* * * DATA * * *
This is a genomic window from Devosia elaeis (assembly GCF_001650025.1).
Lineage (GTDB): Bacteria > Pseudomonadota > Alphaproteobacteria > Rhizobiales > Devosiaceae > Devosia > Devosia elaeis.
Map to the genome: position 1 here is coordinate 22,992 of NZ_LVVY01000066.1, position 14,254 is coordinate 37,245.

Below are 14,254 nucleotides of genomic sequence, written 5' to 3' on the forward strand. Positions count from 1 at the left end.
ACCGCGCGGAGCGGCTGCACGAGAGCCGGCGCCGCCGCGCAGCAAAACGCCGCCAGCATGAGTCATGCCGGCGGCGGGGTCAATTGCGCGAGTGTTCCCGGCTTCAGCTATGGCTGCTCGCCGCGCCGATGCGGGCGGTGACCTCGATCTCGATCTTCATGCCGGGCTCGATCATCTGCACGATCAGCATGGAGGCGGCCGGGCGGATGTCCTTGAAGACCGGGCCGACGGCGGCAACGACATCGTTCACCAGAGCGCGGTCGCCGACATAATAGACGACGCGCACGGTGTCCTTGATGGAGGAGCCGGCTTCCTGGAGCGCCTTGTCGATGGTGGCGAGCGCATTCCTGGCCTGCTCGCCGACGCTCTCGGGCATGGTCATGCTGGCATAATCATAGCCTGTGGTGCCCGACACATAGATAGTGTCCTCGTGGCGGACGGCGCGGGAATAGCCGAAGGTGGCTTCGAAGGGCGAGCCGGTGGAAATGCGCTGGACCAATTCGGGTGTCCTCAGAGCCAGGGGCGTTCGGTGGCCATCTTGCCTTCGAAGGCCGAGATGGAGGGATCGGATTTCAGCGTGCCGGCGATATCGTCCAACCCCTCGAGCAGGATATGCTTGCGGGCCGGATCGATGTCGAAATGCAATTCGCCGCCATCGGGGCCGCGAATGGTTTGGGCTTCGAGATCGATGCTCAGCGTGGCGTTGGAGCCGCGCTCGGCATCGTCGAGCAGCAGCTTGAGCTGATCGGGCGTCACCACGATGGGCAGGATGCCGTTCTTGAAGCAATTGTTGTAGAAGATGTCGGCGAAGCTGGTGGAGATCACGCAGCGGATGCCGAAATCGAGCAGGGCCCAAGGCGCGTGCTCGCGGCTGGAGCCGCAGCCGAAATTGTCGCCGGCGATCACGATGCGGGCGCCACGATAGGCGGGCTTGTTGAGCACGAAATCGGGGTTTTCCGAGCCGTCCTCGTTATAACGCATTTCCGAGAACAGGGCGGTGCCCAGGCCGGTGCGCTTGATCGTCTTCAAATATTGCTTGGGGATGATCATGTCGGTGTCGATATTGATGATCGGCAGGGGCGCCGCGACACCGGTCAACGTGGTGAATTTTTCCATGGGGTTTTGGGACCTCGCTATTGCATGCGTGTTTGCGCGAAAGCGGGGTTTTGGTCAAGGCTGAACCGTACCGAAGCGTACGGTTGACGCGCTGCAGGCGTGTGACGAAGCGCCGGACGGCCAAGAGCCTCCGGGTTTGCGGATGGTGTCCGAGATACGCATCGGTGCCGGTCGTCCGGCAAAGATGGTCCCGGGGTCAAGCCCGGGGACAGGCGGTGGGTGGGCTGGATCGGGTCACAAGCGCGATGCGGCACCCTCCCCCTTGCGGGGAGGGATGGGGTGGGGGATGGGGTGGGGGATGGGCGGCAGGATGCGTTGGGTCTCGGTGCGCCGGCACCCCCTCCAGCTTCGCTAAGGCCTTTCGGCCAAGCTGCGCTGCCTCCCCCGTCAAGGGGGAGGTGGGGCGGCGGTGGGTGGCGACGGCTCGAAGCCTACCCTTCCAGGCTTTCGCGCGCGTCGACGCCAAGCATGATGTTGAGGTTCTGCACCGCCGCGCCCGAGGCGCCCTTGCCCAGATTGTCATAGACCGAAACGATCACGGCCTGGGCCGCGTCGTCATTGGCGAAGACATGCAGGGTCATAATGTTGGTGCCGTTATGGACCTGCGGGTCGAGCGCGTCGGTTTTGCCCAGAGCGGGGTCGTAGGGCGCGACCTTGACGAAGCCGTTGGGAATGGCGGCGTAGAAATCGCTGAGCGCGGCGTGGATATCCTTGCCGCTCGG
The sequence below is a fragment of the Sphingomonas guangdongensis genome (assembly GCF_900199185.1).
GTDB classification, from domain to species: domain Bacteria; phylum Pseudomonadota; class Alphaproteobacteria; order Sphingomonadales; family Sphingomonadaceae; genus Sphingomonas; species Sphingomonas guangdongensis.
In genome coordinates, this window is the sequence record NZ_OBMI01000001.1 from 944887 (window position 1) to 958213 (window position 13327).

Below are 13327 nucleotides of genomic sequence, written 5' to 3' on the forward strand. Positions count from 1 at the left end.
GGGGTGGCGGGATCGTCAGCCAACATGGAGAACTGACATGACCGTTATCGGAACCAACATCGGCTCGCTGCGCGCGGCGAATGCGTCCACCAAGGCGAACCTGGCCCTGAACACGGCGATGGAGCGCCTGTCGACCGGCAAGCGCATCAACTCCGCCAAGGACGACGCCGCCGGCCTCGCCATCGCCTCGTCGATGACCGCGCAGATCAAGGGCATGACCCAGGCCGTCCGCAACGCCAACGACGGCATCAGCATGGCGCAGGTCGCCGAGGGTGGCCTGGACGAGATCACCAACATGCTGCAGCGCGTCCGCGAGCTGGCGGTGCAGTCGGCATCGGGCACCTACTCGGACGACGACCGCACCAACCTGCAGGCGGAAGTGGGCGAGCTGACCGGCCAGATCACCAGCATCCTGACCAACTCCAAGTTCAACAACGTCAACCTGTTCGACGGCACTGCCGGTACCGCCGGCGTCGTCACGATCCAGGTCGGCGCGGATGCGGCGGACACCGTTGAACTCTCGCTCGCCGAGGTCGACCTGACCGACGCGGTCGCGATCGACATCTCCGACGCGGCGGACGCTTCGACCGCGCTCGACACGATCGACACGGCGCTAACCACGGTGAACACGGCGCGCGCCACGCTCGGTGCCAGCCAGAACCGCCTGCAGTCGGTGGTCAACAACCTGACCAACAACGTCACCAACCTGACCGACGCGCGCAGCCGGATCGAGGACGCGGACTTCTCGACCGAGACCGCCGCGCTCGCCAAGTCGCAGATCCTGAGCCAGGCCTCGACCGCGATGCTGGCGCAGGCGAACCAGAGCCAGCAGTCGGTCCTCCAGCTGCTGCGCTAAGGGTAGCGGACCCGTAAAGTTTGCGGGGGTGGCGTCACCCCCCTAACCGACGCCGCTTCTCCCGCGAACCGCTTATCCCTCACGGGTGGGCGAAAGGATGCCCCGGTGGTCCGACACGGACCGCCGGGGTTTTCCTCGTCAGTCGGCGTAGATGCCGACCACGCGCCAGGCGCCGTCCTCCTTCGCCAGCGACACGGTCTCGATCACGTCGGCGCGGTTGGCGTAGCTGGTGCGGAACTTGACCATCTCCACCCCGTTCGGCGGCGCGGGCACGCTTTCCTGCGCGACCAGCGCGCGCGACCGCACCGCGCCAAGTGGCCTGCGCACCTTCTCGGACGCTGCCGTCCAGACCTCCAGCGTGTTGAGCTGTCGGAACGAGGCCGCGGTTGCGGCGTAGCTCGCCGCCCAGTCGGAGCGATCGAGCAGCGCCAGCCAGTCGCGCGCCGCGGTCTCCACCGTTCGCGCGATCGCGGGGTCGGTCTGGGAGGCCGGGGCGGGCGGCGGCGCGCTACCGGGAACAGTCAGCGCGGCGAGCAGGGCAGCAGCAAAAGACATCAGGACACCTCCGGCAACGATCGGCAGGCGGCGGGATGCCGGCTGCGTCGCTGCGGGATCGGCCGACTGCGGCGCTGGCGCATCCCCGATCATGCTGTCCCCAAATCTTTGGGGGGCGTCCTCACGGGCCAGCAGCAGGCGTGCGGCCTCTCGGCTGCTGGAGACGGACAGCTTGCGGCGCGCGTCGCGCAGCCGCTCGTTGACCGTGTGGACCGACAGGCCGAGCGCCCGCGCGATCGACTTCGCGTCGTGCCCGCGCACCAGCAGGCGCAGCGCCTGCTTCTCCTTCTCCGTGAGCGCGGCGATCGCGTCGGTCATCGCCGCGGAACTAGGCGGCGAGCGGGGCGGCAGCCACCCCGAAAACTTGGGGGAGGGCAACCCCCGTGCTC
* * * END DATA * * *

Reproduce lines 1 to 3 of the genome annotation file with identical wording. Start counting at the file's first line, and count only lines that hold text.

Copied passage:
This is a genomic window from Devosia elaeis (assembly GCF_001650025.1).
Lineage (GTDB): Bacteria > Pseudomonadota > Alphaproteobacteria > Rhizobiales > Devosiaceae > Devosia > Devosia elaeis.
Map to the genome: position 1 here is coordinate 22,992 of NZ_LVVY01000066.1, position 14,254 is coordinate 37,245.